Service Number 386403
Regiment Labour Corps
Wilfred Ogilvie was born on the 15th December 1879 in North Shields, Northumberland, the son of Joseph Ogilvie and his wife, Mary.
By 1881, Wilfred is living with his parents and four other siblings in North Shields, but we believe that both his parents died in the next few years, before the 1891 census. At that time Wilfred was at the Agricultural School at Great Ayton. The North of England Agricultural School was founded by The Society of Friends in 1841. Ten years later, on census day 1901, Wilfred is living at Rosella House in North Shields with his grandparents and is working as a bank clerk.
In 1909, on the 27th January, Wilfred married Edith Ann Shillito in Leeds. We think that he may, by this time, have emigrated to Canada and have come home for the wedding. Wilfred and Edith went on to have a daughter, Doreen Shillito Ogilvie, born on the 31st Sept 1910 in Victoria, British Columbia, Canada. Indeed on the census night in 1911, we find Wilfred, Edith and Doreen, on board the SS Laurentic at West Canada Dock, Liverpool waiting to sail to Canada.
The family must have returned at some point and a second daughter, Jean Mary Ogilvie was born on the 6th June 1914 at 48 Reginald Mount, Leeds. We do not know why the family had returned to the UK, but at the start of the war, Wilfred and his family were in the UK, and on the 17th July 1916, Wilfred, then aged 37 enlisted in Harrogate, giving his address as 1 South View, Collingham.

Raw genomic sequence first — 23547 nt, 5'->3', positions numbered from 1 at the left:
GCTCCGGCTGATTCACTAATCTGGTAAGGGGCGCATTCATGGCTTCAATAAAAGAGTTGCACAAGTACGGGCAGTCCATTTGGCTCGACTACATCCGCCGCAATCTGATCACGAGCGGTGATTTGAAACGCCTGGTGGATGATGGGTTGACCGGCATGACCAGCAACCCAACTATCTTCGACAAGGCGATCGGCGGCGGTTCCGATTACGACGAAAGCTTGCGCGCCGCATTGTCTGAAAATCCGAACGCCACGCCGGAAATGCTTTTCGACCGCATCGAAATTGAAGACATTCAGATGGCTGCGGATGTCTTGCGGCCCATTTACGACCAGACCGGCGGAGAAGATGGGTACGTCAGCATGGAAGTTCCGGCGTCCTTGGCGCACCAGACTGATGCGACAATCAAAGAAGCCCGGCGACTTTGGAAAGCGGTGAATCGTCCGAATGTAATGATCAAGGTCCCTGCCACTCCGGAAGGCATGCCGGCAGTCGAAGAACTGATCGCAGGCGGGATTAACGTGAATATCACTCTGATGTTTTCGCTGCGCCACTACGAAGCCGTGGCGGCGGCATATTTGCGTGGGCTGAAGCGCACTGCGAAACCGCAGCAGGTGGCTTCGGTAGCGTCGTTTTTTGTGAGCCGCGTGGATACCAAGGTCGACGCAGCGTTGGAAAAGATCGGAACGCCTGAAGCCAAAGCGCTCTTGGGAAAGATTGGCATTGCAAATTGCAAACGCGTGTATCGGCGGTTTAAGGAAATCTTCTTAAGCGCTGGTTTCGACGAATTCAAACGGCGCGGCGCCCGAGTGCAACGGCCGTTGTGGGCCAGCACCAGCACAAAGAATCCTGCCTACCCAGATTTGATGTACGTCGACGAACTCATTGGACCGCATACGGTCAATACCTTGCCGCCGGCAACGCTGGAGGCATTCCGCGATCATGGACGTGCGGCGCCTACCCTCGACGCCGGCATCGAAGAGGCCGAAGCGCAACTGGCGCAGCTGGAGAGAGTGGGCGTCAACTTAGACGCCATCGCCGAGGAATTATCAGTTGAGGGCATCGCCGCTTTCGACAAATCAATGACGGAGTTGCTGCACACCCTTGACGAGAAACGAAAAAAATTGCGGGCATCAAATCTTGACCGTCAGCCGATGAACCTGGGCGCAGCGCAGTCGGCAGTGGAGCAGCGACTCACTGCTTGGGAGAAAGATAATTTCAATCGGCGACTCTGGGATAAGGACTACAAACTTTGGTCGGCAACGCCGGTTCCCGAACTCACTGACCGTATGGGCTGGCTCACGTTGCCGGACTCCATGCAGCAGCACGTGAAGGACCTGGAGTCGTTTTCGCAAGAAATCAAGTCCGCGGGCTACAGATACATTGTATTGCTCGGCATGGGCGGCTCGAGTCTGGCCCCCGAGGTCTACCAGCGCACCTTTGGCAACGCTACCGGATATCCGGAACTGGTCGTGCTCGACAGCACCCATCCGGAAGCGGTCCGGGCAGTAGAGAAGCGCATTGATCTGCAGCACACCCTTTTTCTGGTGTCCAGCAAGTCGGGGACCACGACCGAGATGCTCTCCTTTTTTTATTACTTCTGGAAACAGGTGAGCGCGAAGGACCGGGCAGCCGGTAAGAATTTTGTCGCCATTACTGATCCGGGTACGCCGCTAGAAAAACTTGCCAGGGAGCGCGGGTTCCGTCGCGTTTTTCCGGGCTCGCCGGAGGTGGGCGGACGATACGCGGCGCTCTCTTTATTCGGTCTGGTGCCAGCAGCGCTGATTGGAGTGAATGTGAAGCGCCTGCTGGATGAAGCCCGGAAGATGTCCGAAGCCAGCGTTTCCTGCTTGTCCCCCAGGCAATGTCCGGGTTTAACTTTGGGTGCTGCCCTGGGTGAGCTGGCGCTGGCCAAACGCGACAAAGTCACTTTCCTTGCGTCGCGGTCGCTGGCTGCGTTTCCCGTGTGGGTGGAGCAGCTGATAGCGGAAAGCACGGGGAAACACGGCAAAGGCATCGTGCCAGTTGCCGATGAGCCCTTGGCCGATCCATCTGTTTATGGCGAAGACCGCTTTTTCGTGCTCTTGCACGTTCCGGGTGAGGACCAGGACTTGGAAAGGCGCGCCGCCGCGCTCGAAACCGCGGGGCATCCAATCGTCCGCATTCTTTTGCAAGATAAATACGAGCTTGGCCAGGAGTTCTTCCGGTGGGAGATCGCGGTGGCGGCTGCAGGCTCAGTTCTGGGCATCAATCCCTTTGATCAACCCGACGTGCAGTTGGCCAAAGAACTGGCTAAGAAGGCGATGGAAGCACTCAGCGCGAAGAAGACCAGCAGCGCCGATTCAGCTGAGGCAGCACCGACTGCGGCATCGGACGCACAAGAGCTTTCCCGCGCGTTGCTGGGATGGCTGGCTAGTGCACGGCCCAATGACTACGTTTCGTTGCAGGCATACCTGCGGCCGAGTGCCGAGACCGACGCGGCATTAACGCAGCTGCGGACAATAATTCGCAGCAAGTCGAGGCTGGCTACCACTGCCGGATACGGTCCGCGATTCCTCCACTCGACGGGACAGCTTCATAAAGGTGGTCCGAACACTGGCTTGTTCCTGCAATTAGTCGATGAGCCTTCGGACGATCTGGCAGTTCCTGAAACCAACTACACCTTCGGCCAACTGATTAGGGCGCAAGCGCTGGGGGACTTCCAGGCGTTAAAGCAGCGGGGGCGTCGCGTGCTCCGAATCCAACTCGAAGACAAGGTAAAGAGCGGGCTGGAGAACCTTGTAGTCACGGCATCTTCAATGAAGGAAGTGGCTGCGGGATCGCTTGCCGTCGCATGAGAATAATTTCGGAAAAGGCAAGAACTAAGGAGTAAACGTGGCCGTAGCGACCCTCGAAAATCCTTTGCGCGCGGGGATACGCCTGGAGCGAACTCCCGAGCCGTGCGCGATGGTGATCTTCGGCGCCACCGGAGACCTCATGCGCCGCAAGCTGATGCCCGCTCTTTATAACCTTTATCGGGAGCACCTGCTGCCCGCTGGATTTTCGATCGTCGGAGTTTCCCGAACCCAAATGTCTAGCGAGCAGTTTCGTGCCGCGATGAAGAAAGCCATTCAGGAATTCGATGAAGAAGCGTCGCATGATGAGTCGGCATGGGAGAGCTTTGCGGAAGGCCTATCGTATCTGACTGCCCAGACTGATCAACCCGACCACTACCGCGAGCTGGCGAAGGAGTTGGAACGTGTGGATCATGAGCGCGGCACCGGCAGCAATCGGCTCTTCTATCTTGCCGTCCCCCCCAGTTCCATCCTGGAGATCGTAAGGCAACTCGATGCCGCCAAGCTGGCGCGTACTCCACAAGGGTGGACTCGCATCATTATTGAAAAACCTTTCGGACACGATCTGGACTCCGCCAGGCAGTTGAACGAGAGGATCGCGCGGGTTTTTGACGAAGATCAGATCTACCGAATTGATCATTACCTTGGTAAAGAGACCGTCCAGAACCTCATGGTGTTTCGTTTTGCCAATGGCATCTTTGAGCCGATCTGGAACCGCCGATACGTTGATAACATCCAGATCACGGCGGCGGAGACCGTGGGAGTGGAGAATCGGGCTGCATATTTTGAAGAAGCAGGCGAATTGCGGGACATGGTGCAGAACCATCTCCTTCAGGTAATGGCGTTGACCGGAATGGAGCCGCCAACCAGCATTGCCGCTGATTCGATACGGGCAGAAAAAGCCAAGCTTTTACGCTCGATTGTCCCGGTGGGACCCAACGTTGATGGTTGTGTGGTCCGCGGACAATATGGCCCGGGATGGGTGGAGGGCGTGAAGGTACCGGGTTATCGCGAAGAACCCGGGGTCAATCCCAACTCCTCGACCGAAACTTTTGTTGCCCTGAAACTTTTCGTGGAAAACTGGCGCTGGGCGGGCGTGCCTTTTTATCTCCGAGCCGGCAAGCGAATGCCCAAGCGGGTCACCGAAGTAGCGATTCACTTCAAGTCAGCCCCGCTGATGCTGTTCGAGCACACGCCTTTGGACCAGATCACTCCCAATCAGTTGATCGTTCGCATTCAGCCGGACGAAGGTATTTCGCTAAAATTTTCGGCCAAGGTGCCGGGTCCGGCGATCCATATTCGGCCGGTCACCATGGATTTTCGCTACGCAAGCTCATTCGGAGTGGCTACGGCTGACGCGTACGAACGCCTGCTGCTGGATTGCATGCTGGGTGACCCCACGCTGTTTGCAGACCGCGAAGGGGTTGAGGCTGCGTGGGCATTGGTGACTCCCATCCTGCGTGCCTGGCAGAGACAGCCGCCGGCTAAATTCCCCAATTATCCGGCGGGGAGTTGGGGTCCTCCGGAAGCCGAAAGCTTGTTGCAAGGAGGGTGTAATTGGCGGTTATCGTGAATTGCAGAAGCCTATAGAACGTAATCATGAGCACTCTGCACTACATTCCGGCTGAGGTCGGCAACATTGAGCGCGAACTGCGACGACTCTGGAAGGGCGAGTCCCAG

On enlistment on the 15th July 1916, Wilfred joined the Army Cyclist Corps, but on the 11th December of that year, he was transferred to the 18th Battalion of the Northumberland Fusiliers. This battalion, formed in October 1914 in Newcastle, had become a pioneer battalion in February 1915 and had first gone overseas to Le Havre in January 1916. Wilfred joined them in France, and on the 23rd December 1916 he was at Etaples base camp.
Later in the war, on the 14th September 1917, Wilfred was transferred to the Labour Corps and was posted to 164 Labour Company and was employed at Etaples, base camp. On the 4th April 1918, Wilfred was appointed to the rank of Lance Corporal to fill a vacancy, but reverted to the rank of private later on the 8th July 1918. In september that year, on the 12th, Wilfred was attached to 52 Labour Company (the writing is hard to decipher on his service record and this could be 58 Labour Company) for three days before rejoining his unit.
Another transfer followed, on the 20th September 1918, Wilfred was appointed as a Lance Corporal in No. 286 Prisoner of War Company.
After the war's end, Wilfred was retained for some time, until on the 1st September he was transferred to Class Z and left the army. He had already negotiated a repatriation to Canada and on the 7th October 1919, Wilfred was on board the SS Cedric in Liverpool sailing to Halifax, Nova Scotia. Two years later, on the Canadian census day of 1921, Wilfred, Edith, Doreen and Jean Mary are all listed as naturalised Canadians at Lake Trail, Courtenay, Comox, British Columbia. Wilfred is listed as a Quaker and the rest as Anglicans.
However, Wilfred and Edith did not remain in Canada for the rest of their lives as in 1939 they appear to be living in Hitchin, Hertfordshire, aged 79 and 78, respectively, and we think that Wilfred died in the Hatfield district in 1945.
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